Exciting news for my fellow female Orthodox writers!

On May 3rd and 4th, JWWS–the Jewish Women’s Writers’ Summit–will be taking place. JWWS is an online two-day event for frum women interested in all things writing, reading, publishing and networking. The seminar is now in its 10th year, its second online.  

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It includes presentations by leading names in the industry (see the schedule here), ways to book a private time with different publishers (see that here ), tons of inspiration, writing tips, networking, and valuable information. And this year I’m also presenting!

Come join this incredible event with me. You will get so much out of this unique writers’ summit–I know I will. And I’d love to see your face on my Zoom on May 3rd!

My Coronavirus Diary, Part 2

man using laptop on table against white background

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I got several positive comments on the first part of my quarantine diary, so here are some more glimpses of life in the Klempner household while under Safer at Home orders here in L.A. Continue reading

Finally Turning the Corner on Seasonal Doldrums and Lots of Publishing News

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The last week of February, I had one of those nice “published four times in one week” moments last week. It doesn’t happen often, but it’s nice when it does. If you haven’t caught them up, I’ve got the links all lined up for you! Continue reading

Video #1: So, you’ve told me you want to write a picture book…

One of the things I’ve been hoping to do this year (and I’m talking 5779, not 2019) is make some videos about writing. I finally took the plunge after receiving a number of phone calls, PMs, and other queries about what it takes to write a picture book.

In this 9 minute (or so) video, you’ll hear:

7 & 1/2 minutes answering the following very basic questions:
1) Should you write a picture book at all? What kind of person does well writing araizy cover picture book?
2) What is the very first step you should take?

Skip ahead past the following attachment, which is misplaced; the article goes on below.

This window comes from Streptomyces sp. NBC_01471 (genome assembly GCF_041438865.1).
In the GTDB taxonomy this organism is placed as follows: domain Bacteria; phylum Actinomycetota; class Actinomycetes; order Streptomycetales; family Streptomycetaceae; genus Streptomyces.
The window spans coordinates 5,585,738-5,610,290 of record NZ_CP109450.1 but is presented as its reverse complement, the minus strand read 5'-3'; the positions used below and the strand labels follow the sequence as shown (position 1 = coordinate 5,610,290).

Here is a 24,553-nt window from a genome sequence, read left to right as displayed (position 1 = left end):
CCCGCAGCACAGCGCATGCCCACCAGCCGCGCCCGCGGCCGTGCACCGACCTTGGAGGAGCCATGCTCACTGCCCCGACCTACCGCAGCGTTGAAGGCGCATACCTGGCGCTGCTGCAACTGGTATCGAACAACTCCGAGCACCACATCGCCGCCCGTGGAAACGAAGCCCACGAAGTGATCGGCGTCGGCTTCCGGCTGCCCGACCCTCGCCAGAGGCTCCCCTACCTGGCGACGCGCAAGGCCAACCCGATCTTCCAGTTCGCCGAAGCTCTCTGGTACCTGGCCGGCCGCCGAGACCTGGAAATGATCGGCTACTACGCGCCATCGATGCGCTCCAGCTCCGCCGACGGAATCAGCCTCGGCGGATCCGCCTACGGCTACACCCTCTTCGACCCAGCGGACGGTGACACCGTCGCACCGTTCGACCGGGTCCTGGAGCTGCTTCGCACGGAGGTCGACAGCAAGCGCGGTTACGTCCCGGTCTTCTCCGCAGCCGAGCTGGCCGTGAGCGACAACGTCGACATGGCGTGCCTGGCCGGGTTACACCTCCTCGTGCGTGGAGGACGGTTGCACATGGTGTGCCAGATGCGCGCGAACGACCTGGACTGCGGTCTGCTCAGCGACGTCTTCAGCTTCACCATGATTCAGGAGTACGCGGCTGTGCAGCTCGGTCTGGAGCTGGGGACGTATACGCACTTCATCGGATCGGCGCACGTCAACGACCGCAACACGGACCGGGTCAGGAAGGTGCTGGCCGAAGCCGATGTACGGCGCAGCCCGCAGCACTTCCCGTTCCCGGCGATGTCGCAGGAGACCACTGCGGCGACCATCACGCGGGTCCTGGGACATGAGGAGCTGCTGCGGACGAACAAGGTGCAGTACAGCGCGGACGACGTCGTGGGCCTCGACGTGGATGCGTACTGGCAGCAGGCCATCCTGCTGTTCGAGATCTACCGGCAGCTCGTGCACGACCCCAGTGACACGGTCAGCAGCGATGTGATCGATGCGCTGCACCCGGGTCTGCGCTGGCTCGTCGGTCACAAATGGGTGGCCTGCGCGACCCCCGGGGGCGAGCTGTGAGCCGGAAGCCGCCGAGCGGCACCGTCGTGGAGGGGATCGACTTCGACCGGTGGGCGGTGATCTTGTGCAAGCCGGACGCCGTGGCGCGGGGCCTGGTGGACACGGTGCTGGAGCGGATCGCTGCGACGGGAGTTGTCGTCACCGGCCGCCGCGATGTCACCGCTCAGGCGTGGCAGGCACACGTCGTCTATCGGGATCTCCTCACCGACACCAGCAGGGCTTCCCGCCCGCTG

3) Should I self-publish or traditionally publish?
4) Does it matter if you are “naturally gifted” at writing?

And then you’ll receive about a minute & 1/2 of resources for learning to write a picture book which will all cost you less than hiring me. (Even if you’ll need to hire a coach or editor later, you will save yourself a bundle by doing what is recommended in the second half of the video FIRST.)

If you’ve got questions, post them in the comments. I’ll either answer them there, refer you to a better resource, or make another video in reply.

 

First post of 2019: What’s ahead

I kept telling myself that I didn’t want to make any resolutions–I don’t really celebrate secular New Year’s Eve. But something that happened that made me reconsider. Continue reading

I’m a NaNo Loser and Proud of It

It’s now four days into December, and NaNoWriMo is all wrapped up. The goal was to write 50,000 words, and I will tell you straight up: I did not make it to 50,000 words.

But, the good news is, I wrote about 39,000. That’s great! I’ve never written a number of words anywhere near that big in any other month, ever. I’m glad I signed up for NaNo, because had I not, I’m pretty sure I would have written zero words of that book.

I’m hoping to work consistently on that manuscript throughout December. If I do that, I should have a complete first draft around January 1st.

Working through the ups and downs of NaNoWriMo taught me a few things, and reminded me of a few others.

  1. When I’m going “off outline” and start to panic, if I keep writing, sometimes I come up with something better than what I originally outlined.
  2. Forcing myself to write daily meant that sometimes I wasn’t in the mood or was distracted or was just plain tired by the time I got some time to sit by myself and write. But occasionally, those very “I’m not in the right headspace” moments turned into my most creative. Weird-but-cool stuff would come out that if I’d been calm and in my usual efficient state of mind, I probably would never have dreamed up.
  3. That little “Project Target” widget in Scrivener is priceless. All I wanted to do from the moment I clicked on it each day was watch it turn from read to green as I approached my targeted word count for the day. Also, I can see that the Project Target is getting closer and closer to green, and it’s making me persist past November 30th.
  4. Pushing forward without editing is helping me just keep chugging along. It’s so hard to fight the desire to just fix, fix, fix to perfection as I move along, but I’ll never finish that way.

Anyway, I’ve got a few short pieces I’ve been wanting to work on, and I think I’m just pushing them off until January (excepting those due back to my normal employers, because: deadlines! paychecks!) so I can finish this novel. I have a bad feeling that if I stop now, I’ll never, ever finish.

Now, some questions for you:

-Did you do NaNoWriMo?

-If yes, did you “win”?

-If you didn’t win, what lessons did you learn?

-And if you did, what’s your next step?

closeup photography of loser scrabble letter

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